"Is that an A in common use that you and I got in school? No it's not."
Bush said the learning gains were included at the request of many educators and administrators, who believe learning gains are a fairer way to evaluate schools.
"I believe (the current FCAT structure) is a good mix," Bush told the Times. "It doesn't penalize the high performing schools and it recognizes, because of years of neglect, many students need to accelerate their learning and schools should be rewarded for that result."
Often, those schools that have been neglected for years are in poor neighborhoods. Poverty, perhaps more than any other single element, explains the difference in scores between one school and another, a Times analysis of state data shows. That reflects the findings of other state and national research.
For better or worse, the FCAT grading system minimizes the effect of poverty on a school's performance on standardized tests. Using statistical analysis tools, the impact of poverty on a school's score appears smaller if the grading system reflects improvement rather than only pure achievement.
For example, schools where more than 90 percent of the students receive free or reduced-cost lunches got an average 54 percent of their FCAT grade from the learning gains categories. A minority of their grade came from achievement. Their average score, out of 600 possible points, was 338. That's a low C on the state's scale.
Schools where fewer than 10 percent of the students receive free or reduced lunches got an average 46 percent of their grade from the learning gain categories. A majority of their grade came from achievement. Their average score, out of 600 possible, was 468. That's a solid A grade.
"The school can't control that poor kids are poor," said Forster. "It's not a perfect system. It's a better system."
In 2003, the average school reported 65 percent of its students improved reading scores and 70 percent improved math scores. But the average school also reported that four of every 10 students can't read or do math at their grade level.
"I'd be extremely suspicious of the reason that you are witnessing an apparent cavalcade of vastly improved schools," said Popham, the testing expert. "What you really need to find out, of course, is how the teachers are actually tackling this score-raising challenge.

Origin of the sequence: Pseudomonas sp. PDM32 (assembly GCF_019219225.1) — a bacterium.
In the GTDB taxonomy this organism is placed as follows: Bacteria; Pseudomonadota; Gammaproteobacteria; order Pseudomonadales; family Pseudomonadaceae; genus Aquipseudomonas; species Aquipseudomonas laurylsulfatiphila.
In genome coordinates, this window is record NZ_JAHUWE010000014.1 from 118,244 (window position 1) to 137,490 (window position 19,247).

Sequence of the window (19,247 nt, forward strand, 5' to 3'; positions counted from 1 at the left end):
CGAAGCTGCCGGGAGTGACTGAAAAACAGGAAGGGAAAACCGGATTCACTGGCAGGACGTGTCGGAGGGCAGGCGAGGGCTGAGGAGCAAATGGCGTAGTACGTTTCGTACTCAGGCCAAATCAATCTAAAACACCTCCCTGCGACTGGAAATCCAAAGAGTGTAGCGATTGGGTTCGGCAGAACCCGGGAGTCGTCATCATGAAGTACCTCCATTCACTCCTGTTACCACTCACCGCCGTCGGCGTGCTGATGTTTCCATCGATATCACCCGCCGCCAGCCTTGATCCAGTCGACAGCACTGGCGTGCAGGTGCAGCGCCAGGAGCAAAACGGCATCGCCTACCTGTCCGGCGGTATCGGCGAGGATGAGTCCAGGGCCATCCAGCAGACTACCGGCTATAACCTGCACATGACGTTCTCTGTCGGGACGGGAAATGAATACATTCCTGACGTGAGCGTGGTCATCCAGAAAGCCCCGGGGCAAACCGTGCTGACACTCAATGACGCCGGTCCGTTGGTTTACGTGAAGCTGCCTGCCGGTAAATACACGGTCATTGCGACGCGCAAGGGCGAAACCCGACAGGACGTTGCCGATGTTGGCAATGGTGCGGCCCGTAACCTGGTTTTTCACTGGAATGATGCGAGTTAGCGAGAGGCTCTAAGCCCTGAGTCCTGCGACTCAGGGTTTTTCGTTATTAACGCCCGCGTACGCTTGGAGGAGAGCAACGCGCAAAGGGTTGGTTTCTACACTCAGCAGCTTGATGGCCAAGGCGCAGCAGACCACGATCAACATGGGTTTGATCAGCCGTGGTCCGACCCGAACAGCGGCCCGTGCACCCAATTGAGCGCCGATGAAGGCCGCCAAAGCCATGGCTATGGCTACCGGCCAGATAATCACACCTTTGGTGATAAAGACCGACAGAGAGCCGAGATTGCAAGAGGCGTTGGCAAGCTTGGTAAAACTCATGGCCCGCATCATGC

"Absent such evidence, I think that the governor and his crew are likely to create an FCAT-fantasy world in which illegitimate score gains have been bought at the cost of lowered instructional quality."
Jade Moore, the executive director of the Pinellas Classroom Teachers Association, said the FCAT grades have more to do with politics than educational outcomes. He said politicians can claim schools are improving while not significantly increasing spending on public education.
"It's only going to keep getting worse unless we (change the standard)," Moore said. "We've figured out that test."
Forster agreed that the FCAT will need to be adjusted if the number of A grades keeps rising.
"At some time, it will be time to move the scale," Forster said. "However, you have to balance that with the desire to keep standards the same so the goal posts aren't moving.
"Everybody will be in the A category if we don't move the bar at some point."
Forster, however, said now may not be the right time to make adjustments. National education testing results indicate Florida's test scores are improving, but the state still ranks low compared to most other states.
"When you're on the bottom of the nation," Forster said, "it may not be time yet to move the standard up."
The Times averaged three test scores to determine the percentage of students working at grade level or better in each school.
A schools in Florida 1,229
A schools with 95% 4
A schools with 90% 77
A schools with 85% 270
A schools with 80% 546
A schools below 80% 683
Sources: Florida Department of Education
In 2003, there was an explosion of A graded schools in Florida. But notions that A schools have the highest achieving students are often dead wrong. The Times took achievement scores out of the FCAT grading system, averaged them, and put them against a standard school grading scale, where 90 to 100 is an A, 80 to 90 is a B and so on. Below is the distribution of grades for schools under the FCAT system, and under the Times' achievement scale.
Grades Times achievement FCAT grading
A 77 1,229
B 469 568
C 734 527
D 713 141
F 600 35
A tale of two A schools
Hawks Rise Elementary School in Tallahassee and Doral Academy Charter in Miami both got A grades this year, but they earned them in very different ways. Almost every student at Hawks Rise scored at grade level or above on the FCAT test. A majority of the students at Doral scored below grade level on reading, and 40 percent scored low on math. But since a large number of Doral students showed improvement from last year, the school got the same A grade as Hawks Rise.
Harks Rise Elementary, 292 225
Leon County School
Doral Academy Charter, 197 225
Making the grade
How a low scoring A school, Bunnell Elementary in Flagler County, attained its 2003 A ranking after getting a C in 2002.
Total on a 600-point scale: 417
Percent reaching standards
Percent improving scores
Improved reading 68%
Improved math 81%
Lowest 25 percent 86%
Source: Florida Department of Education